Last Puff for the Cowboy of Sunset Strip
Hollywood’s biggest cowboy rode off into the sunset Tuesday.
Workers dismantled the 70-foot Marlboro Man on the Sunset Strip to begin phasing out tobacco billboards across Los Angeles. The billboards are now banned as part of a $206-billion agreement that cigarette makers signed to settle state lawsuits.
A huge anti-smoking advertisement will take the place of the landmark cowboy billboard at the corner of Sunset Boulevard and Marmont Lane.
It’s about time, said officials from Los Angeles County and the city of West Hollywood, which has 61 billboards concentrated along the Sunset Strip.
It’s too bad, countered onlookers who stood in the rain to watch workers take the huge plywood wrangler down from the boulevard perch it has occupied for nearly two decades.
The Marlboro Man’s last ride was in the back of a stake bed truck. As he was hauled away, the only part of his cutout face still visible was his nose.
He seemed to be turning it up as a disdainful salute to the politicians and lawyers who did away with him.
“This is a real shame,” said sign supporter J.J. Englendar, a graphic artist who lives in Hollywood. “This sign is an institution. It’s not right.”
Passerby Hugo Hidalgo shrugged off suggestions that cigarette advertising turns teenagers into smokers--a complaint made by attorneys general from the 50 states who signed off on last November’s tobacco company settlement.
“Since I was a kid I’ve seen that sign. I smoke, but not because of that sign. I don’t even smoke Marlboros,” said Hidalgo, a designer from Hollywood. “This billboard is famous. You see it all the time in movies and in videos.”
The anti-smoking billboard that will replace the cowboy will be commissioned by the state Department of Health Services. It will remain in place through Marlboro’s Sunset Boulevard lease, which expires Jan. 14. After that, the sign will be rented to a regular advertiser, said Tim Fox, a spokesman for the Outdoor Systems billboard company.
Under terms of the tobacco lawsuit settlement, cigarette billboards across the country must come down by April 23, officials said. The deal requires cigarette makers to spend about $325 million a year to fund a new foundation to perform smoking research and provide grants to states for anti-smoking programs. The state lawsuits sought reimbursement for the billions of dollars spent treating ailments linked to smoking.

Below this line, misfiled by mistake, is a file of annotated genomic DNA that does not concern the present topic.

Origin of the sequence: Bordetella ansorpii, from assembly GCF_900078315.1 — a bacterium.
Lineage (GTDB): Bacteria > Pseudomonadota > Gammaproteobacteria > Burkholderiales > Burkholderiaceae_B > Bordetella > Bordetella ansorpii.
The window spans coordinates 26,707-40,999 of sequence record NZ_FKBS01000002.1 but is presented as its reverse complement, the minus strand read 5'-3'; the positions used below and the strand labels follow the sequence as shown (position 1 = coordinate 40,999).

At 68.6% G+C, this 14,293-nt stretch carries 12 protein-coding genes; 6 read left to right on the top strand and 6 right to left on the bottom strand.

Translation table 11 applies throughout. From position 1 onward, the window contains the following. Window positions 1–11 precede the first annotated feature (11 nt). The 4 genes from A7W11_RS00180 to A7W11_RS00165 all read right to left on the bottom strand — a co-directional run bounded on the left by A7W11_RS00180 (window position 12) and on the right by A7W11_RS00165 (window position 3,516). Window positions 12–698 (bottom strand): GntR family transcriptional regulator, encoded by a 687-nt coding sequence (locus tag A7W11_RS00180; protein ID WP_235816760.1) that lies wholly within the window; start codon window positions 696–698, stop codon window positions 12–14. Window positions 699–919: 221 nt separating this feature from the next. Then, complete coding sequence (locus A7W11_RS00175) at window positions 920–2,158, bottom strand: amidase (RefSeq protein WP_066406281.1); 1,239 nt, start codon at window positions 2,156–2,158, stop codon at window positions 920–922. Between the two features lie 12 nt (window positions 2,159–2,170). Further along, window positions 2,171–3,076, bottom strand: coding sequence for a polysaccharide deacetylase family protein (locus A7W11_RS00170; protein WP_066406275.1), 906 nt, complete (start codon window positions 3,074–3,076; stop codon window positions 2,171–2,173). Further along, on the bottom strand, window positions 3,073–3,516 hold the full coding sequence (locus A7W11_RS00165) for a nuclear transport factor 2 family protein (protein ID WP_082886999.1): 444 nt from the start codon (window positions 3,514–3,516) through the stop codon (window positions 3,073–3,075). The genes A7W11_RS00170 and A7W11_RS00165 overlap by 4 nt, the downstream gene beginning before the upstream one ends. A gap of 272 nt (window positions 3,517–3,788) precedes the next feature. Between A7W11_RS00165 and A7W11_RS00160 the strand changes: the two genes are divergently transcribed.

Installed 17 years ago, the towering Marlboro Man quickly came to symbolize the flamboyance of the trendy Sunset Strip. To some, the cowboy was more art than advertising.
“A billboard He-Man that is a more enduring urban monument than almost any other building in Los Angeles, the Marlboro Man has transcended the realm of pure advertising to become one of the most effective landmarks in the confusing landscape of our city,” architecture expert Aaron Betsky said in a 1991 Times art review.
Ironically, when time came Tuesday for the cowboy to go, workmen were almost too quick in removing him for even his most vocal critics.
West Hollywood City Councilman Paul Koretz called a news conference on a sidewalk beneath the billboard to praise the departure of an image he said “personifies the glamorizing of a deadly habit.”
But the billboard crew nearly had the sign dismantled before television news cameras showed up. So Koretz stalled them with a coffee break.
“We got them some Starbucks to get them to slow down,” said Charles Smith, an American Cancer Society representative from Northridge. “We got the guy up on top to come down for a cup.”
Television cameraman Denny Macko asked for another moment’s delay--so he could take a cigarette pack out his raincoat pocket and light up. “You liberals know how to tell us to live,” Macko said, taking a deep puff before the news conference began.
Paying no mind, Koretz pulled a Marlboro pack from his pocket and dumped its contents on the ground. Then he ceremoniously stomped on them.
At Koretz’s side were Johanna Goldberg, a local American Lung Assn. vice president who lives in Van Nuys, and county Supervisor Zev Yaroslavsky. He praised what he characterized as “this landmark agreement.”
After the news conference, Koretz and the others hurried to their cars, leaving the smashed cigarettes and the discarded Marlboro pack lying on the sidewalk. Nearby, Frank Rosenberg seemed happy to see the cowboy and the politicians go.
“It’s time for something new,” said Rosenberg, an interior designer who lives nearby.
“A lot of people come to the Sunset Strip to see the billboards. But this one was passe.”
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